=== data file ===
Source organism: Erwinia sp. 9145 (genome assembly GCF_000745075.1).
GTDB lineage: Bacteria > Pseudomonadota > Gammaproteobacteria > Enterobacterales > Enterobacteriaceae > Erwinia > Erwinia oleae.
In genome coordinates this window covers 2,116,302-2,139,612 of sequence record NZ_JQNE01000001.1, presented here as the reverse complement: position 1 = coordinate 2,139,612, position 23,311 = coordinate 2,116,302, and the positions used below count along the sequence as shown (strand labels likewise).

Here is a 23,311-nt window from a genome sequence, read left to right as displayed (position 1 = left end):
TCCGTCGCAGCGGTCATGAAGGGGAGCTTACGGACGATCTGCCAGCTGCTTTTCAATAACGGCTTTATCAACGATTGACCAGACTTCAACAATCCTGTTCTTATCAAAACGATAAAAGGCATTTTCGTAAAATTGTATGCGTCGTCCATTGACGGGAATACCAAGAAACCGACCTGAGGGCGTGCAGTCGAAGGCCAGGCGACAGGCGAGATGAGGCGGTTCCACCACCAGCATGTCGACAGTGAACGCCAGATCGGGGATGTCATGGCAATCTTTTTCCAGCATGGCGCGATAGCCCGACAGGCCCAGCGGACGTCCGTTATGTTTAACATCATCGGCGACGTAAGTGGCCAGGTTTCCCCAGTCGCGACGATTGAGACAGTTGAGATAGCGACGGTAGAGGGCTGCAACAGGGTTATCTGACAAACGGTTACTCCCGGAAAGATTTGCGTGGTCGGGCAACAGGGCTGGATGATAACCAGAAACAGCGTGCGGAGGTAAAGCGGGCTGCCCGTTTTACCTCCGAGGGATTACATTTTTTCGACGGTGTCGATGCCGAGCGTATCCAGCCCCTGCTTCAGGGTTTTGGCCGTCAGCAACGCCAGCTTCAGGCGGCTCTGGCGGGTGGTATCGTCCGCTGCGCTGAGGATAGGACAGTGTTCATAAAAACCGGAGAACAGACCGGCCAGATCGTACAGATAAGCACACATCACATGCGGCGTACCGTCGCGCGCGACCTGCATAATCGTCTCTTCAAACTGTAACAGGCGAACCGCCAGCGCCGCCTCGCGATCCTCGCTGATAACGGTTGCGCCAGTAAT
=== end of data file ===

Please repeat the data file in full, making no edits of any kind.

Source organism: Erwinia sp. 9145 (genome assembly GCF_000745075.1).
GTDB lineage: Bacteria > Pseudomonadota > Gammaproteobacteria > Enterobacterales > Enterobacteriaceae > Erwinia > Erwinia oleae.
In genome coordinates this window covers 2,116,302-2,139,612 of sequence record NZ_JQNE01000001.1, presented here as the reverse complement: position 1 = coordinate 2,139,612, position 23,311 = coordinate 2,116,302, and the positions used below count along the sequence as shown (strand labels likewise).

Here is a 23,311-nt window from a genome sequence, read left to right as displayed (position 1 = left end):
TCCGTCGCAGCGGTCATGAAGGGGAGCTTACGGACGATCTGCCAGCTGCTTTTCAATAACGGCTTTATCAACGATTGACCAGACTTCAACAATCCTGTTCTTATCAAAACGATAAAAGGCATTTTCGTAAAATTGTATGCGTCGTCCATTGACGGGAATACCAAGAAACCGACCTGAGGGCGTGCAGTCGAAGGCCAGGCGACAGGCGAGATGAGGCGGTTCCACCACCAGCATGTCGACAGTGAACGCCAGATCGGGGATGTCATGGCAATCTTTTTCCAGCATGGCGCGATAGCCCGACAGGCCCAGCGGACGTCCGTTATGTTTAACATCATCGGCGACGTAAGTGGCCAGGTTTCCCCAGTCGCGACGATTGAGACAGTTGAGATAGCGACGGTAGAGGGCTGCAACAGGGTTATCTGACAAACGGTTACTCCCGGAAAGATTTGCGTGGTCGGGCAACAGGGCTGGATGATAACCAGAAACAGCGTGCGGAGGTAAAGCGGGCTGCCCGTTTTACCTCCGAGGGATTACATTTTTTCGACGGTGTCGATGCCGAGCGTATCCAGCCCCTGCTTCAGGGTTTTGGCCGTCAGCAACGCCAGCTTCAGGCGGCTCTGGCGGGTGGTATCGTCCGCTGCGCTGAGGATAGGACAGTGTTCATAAAAACCGGAGAACAGACCGGCCAGATCGTACAGATAAGCACACATCACATGCGGCGTACCGTCGCGCGCGACCTGCATAATCGTCTCTTCAAACTGTAACAGGCGAACCGCCAGCGCCGCCTCGCGATCCTCGCTGATAACGGTTGCGCCAGTAAT